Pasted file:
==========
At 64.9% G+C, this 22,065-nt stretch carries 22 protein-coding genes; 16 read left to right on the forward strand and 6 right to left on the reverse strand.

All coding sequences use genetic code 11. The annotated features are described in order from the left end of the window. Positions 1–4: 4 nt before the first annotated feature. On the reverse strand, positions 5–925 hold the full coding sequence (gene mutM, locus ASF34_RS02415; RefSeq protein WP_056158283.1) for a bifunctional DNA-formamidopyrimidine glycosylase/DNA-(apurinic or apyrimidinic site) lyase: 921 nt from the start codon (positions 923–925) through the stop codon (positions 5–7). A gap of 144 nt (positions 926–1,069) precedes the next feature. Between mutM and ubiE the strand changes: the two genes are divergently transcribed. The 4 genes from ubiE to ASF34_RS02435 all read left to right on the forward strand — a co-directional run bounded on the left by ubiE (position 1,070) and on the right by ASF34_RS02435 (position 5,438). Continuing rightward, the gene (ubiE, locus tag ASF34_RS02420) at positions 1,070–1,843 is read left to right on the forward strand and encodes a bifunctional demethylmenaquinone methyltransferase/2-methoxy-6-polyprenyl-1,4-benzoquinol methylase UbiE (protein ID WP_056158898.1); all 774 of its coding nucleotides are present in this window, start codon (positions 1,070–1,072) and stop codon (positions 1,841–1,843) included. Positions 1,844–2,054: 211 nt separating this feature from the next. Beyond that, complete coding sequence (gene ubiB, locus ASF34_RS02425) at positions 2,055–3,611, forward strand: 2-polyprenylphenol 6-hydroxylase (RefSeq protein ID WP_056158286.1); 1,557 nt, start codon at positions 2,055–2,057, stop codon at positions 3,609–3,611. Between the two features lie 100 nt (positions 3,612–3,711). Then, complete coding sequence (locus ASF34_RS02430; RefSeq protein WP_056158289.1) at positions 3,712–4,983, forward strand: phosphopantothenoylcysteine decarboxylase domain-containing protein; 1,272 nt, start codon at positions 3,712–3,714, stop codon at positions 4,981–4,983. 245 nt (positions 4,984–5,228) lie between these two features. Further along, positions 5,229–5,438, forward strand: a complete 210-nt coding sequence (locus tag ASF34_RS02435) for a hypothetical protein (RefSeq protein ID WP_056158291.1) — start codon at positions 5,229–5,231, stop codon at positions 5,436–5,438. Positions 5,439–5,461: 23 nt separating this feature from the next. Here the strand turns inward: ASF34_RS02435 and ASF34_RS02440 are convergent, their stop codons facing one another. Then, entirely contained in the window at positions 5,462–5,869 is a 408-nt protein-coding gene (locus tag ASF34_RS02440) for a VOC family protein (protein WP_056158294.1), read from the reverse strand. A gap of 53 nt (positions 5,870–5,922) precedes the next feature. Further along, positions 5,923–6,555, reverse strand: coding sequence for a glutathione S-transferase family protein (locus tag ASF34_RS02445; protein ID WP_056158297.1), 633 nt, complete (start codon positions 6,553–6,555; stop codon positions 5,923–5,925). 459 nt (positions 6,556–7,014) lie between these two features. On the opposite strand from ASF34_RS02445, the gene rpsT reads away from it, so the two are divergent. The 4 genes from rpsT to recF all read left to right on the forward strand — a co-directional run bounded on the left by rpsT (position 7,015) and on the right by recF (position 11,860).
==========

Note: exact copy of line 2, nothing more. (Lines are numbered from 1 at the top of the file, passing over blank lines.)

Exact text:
All coding sequences use genetic code 11. The annotated features are described in order from the left end of the window. Positions 1–4: 4 nt before the first annotated feature. On the reverse strand, positions 5–925 hold the full coding sequence (gene mutM, locus ASF34_RS02415; RefSeq protein WP_056158283.1) for a bifunctional DNA-formamidopyrimidine glycosylase/DNA-(apurinic or apyrimidinic site) lyase: 921 nt from the start codon (positions 923–925) through the stop codon (positions 5–7). A gap of 144 nt (positions 926–1,069) precedes the next feature. Between mutM and ubiE the strand changes: the two genes are divergently transcribed. The 4 genes from ubiE to ASF34_RS02435 all read left to right on the forward strand — a co-directional run bounded on the left by ubiE (position 1,070) and on the right by ASF34_RS02435 (position 5,438). Continuing rightward, the gene (ubiE, locus tag ASF34_RS02420) at positions 1,070–1,843 is read left to right on the forward strand and encodes a bifunctional demethylmenaquinone methyltransferase/2-methoxy-6-polyprenyl-1,4-benzoquinol methylase UbiE (protein ID WP_056158898.1); all 774 of its coding nucleotides are present in this window, start codon (positions 1,070–1,072) and stop codon (positions 1,841–1,843) included. Positions 1,844–2,054: 211 nt separating this feature from the next. Beyond that, complete coding sequence (gene ubiB, locus ASF34_RS02425) at positions 2,055–3,611, forward strand: 2-polyprenylphenol 6-hydroxylase (RefSeq protein ID WP_056158286.1); 1,557 nt, start codon at positions 2,055–2,057, stop codon at positions 3,609–3,611. Between the two features lie 100 nt (positions 3,612–3,711). Then, complete coding sequence (locus ASF34_RS02430; RefSeq protein WP_056158289.1) at positions 3,712–4,983, forward strand: phosphopantothenoylcysteine decarboxylase domain-containing protein; 1,272 nt, start codon at positions 3,712–3,714, stop codon at positions 4,981–4,983. 245 nt (positions 4,984–5,228) lie between these two features. Further along, positions 5,229–5,438, forward strand: a complete 210-nt coding sequence (locus tag ASF34_RS02435) for a hypothetical protein (RefSeq protein ID WP_056158291.1) — start codon at positions 5,229–5,231, stop codon at positions 5,436–5,438. Positions 5,439–5,461: 23 nt separating this feature from the next. Here the strand turns inward: ASF34_RS02435 and ASF34_RS02440 are convergent, their stop codons facing one another. Then, entirely contained in the window at positions 5,462–5,869 is a 408-nt protein-coding gene (locus tag ASF34_RS02440) for a VOC family protein (protein WP_056158294.1), read from the reverse strand. A gap of 53 nt (positions 5,870–5,922) precedes the next feature. Further along, positions 5,923–6,555, reverse strand: coding sequence for a glutathione S-transferase family protein (locus tag ASF34_RS02445; protein ID WP_056158297.1), 633 nt, complete (start codon positions 6,553–6,555; stop codon positions 5,923–5,925). 459 nt (positions 6,556–7,014) lie between these two features. On the opposite strand from ASF34_RS02445, the gene rpsT reads away from it, so the two are divergent. The 4 genes from rpsT to recF all read left to right on the forward strand — a co-directional run bounded on the left by rpsT (position 7,015) and on the right by recF (position 11,860).